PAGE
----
My Pandas dataframe is called ‘ncbi’ and I’ve added a part-of-speech column which I’ve called ‘pos’. Now write a CoNLL file using the columns of the Pandas dataframe as input.
If you look at the first 25 lines of the final CoNLL file below, you’ll see that rows containing only line breaks signal the beginning of a new sentence.
Now let’s see SparkNLPs cutting edge results! We’ll train NerCRF and NerDL models on the BC5CDR-Chem benchmark dataset.
Training and Evaluating NerCRF
NerCRF is a named entity recognition model in the SparkNLP library which is based on Conditional Random Fields. It requires part-of-speech for model training. To train a model with NerCRF, first import SparkNLP and start your Spark session. Then load the CoNLL.
I will add Glove embeddings to the dataset before NER training, but if you want better results with your healthcare projects, use SparkNLP Clinical embeddings. First, set up your pipeline and fit your model to your training dataset. The fitting process could take some time.
Next add word embeddings to your test dataset, and make your predictions with the ner_model.
You can see all of your input and output columns in the final “predictions” dataframe. I’ll focus on the ‘ner’ column which contains the prediction, and the ‘label’ column which contains the ground truth. You can use sklearn.metrics classification_report to check the accuracy of the predictions using these 2 columns.
Training and Evaluating NerDL
NerDL is a deep learning named entity recognition model in the SparkNLP library which does not require training data to contain parts-of-speech. For a more detailed overview of training a model using NerDL, you can check out this post.
We’ve already loaded the BC5CDR-Chem test and train datasets. Now I can show you how to add Glove embeddings and save the test data as a parquet file before NerDL model training.
Next set up the rest of the pipeline by adding the location of the test data parquet file and the folder where your Tensorflow graphs are located. Using “.setEvaluationLogExtended(True)” will output a more detailed model evaluation log. When you run the training, If you get an error for incompatible TF graph, use NerDL_Graph.ipynb located here to create a graph using the parameters given in the error message. If you’re having trouble with this part of NerDL model training, you should read this post.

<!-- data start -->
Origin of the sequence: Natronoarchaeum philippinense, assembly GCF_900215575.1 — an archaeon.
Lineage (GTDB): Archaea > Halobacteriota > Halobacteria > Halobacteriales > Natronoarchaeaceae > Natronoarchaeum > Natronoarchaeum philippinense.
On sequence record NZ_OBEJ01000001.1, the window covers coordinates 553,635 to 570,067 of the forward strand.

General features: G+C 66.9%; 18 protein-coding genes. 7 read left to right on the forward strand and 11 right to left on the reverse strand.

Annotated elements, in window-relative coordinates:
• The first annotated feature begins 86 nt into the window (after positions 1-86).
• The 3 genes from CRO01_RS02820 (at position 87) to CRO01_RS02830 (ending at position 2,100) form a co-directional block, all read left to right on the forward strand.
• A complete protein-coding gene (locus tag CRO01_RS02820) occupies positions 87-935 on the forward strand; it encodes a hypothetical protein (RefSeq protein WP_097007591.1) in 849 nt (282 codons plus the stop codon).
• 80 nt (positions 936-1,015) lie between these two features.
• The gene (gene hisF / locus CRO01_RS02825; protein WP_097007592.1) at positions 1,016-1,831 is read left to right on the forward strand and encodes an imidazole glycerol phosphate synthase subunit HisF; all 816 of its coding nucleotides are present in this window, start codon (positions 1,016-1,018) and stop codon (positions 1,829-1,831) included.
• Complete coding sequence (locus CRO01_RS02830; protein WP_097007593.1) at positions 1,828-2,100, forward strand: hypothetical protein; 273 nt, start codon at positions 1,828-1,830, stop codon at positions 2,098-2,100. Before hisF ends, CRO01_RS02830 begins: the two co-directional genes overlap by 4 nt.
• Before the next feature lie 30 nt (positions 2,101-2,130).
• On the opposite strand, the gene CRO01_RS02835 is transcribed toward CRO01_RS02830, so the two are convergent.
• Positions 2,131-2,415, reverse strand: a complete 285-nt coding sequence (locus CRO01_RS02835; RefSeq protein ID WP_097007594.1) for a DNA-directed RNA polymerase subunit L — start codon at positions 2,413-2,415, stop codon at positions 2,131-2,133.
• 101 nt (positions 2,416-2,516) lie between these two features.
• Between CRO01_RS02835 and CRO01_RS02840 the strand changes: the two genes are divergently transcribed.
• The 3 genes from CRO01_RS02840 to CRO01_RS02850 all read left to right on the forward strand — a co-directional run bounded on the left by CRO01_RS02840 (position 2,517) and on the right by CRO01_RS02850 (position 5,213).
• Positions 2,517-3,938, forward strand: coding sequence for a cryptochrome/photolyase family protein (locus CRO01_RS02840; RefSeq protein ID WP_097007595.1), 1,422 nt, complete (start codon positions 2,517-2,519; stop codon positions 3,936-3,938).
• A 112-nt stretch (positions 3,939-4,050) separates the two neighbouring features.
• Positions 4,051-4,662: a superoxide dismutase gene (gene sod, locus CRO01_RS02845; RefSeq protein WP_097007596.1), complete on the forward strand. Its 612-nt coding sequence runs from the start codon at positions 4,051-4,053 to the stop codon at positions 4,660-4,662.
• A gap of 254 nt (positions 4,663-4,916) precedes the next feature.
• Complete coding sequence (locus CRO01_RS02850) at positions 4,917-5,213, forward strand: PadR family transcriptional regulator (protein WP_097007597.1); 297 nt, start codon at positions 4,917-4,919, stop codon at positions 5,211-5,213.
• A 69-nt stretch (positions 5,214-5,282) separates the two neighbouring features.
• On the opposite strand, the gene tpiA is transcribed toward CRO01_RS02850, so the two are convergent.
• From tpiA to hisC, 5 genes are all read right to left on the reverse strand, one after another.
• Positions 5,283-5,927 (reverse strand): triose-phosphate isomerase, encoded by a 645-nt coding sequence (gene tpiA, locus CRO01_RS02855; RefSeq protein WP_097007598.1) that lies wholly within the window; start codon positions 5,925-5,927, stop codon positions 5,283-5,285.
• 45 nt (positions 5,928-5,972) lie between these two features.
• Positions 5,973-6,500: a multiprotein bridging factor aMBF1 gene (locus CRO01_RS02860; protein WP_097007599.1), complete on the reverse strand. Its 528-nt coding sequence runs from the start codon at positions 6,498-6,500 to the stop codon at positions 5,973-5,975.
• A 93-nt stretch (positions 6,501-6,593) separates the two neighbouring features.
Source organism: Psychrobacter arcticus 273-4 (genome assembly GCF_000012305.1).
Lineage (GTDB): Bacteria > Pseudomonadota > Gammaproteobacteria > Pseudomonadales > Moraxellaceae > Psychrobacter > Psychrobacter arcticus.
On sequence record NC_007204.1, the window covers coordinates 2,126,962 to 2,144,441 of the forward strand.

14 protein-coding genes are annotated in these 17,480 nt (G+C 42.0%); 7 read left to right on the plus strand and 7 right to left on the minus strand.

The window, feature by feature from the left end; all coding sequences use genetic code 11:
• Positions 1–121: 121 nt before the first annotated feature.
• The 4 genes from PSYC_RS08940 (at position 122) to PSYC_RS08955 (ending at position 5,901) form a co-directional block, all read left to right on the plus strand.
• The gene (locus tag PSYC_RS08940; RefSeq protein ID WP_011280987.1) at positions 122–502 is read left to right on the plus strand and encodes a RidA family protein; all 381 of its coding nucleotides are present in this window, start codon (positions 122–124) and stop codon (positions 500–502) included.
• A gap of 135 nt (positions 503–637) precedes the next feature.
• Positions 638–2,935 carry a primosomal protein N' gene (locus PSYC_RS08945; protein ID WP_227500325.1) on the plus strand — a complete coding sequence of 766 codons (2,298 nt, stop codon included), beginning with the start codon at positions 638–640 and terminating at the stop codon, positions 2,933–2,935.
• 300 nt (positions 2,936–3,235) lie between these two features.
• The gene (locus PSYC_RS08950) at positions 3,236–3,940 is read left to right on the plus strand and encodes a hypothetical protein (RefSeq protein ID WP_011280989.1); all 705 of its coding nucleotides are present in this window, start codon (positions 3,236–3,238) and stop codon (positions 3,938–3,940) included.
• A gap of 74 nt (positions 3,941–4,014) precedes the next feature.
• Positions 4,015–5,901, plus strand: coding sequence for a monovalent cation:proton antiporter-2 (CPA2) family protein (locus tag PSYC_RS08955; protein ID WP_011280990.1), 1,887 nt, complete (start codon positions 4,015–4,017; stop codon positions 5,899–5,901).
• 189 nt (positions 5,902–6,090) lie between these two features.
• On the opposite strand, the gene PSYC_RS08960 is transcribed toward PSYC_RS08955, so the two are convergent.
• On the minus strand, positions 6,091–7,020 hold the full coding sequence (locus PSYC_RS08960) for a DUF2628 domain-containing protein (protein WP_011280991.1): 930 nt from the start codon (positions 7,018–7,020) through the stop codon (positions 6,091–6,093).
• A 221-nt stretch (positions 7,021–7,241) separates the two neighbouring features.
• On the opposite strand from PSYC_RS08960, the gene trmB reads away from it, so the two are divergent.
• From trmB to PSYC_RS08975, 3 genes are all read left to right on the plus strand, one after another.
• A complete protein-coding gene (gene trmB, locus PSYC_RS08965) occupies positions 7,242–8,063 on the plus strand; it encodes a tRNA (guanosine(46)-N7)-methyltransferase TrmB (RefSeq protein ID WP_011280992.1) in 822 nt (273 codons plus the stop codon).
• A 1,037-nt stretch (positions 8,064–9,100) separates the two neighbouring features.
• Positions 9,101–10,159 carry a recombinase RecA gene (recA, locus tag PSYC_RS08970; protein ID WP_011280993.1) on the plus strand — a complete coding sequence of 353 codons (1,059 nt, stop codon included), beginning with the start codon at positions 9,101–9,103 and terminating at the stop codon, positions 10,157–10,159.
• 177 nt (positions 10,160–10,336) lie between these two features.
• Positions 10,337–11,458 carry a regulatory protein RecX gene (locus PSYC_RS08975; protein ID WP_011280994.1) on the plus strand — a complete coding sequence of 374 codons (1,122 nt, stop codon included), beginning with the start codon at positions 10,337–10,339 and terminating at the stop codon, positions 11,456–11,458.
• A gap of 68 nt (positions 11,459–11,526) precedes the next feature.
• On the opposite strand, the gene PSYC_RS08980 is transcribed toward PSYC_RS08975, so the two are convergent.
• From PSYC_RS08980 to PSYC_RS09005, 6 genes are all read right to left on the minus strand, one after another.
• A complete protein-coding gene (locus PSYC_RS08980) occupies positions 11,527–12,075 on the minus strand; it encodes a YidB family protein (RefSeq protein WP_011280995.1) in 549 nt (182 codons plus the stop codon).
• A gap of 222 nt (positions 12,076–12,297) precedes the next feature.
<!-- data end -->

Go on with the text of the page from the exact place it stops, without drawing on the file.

Even though the word_embeddings pipe is in a previous cell, it is still part of the pipeline. In the next cell I’ll fit the model to the training set. This could take some time.
You can find the final log in ~/annotator_logs:
For each training epoch your extended log will print 2 sets of metrics, one for the validation dataset and one for the test dataset. (The metrics for the validation data is on the top). For each dataset there’s a table showing true positives (tp), false positives (fp), false negatives (fn), precision, recall and f1 scores for each entity (except ‘O’). Beneath this table you’ll find the macro-average and micro-average precision, recall and f1 scores for the dataset. So if you’re looking for the micro-average f1 score for the test data, you’ll find it on the last line of the log for each epoch.
Quick recap — If you’ve read this article you should know how to prepare CoNLL files for training SparkNLP NerDL and NerCRF models using Glove embeddings. You should also know how to train and evaluate these models using evaluation logs and Sklearn Metrics.
Overall our NerDL and NerCRF models didn’t do too bad with the BC5CDR-Chem benchmark dataset enriched with Glove embeddings. In the 11th epoch the NerDL model’s macro-average f1 score on the test set was 0.86 and after 9 epochs the NerCRF had a macro-average f1 score of 0.88 on the test set. However, using Clinical embeddings instead of Glove will bring your NerDL micro-average F1 score from 0.887 up to 0.915, much closer to the best published score for this dataset.
You can find all the code for this tutorial here.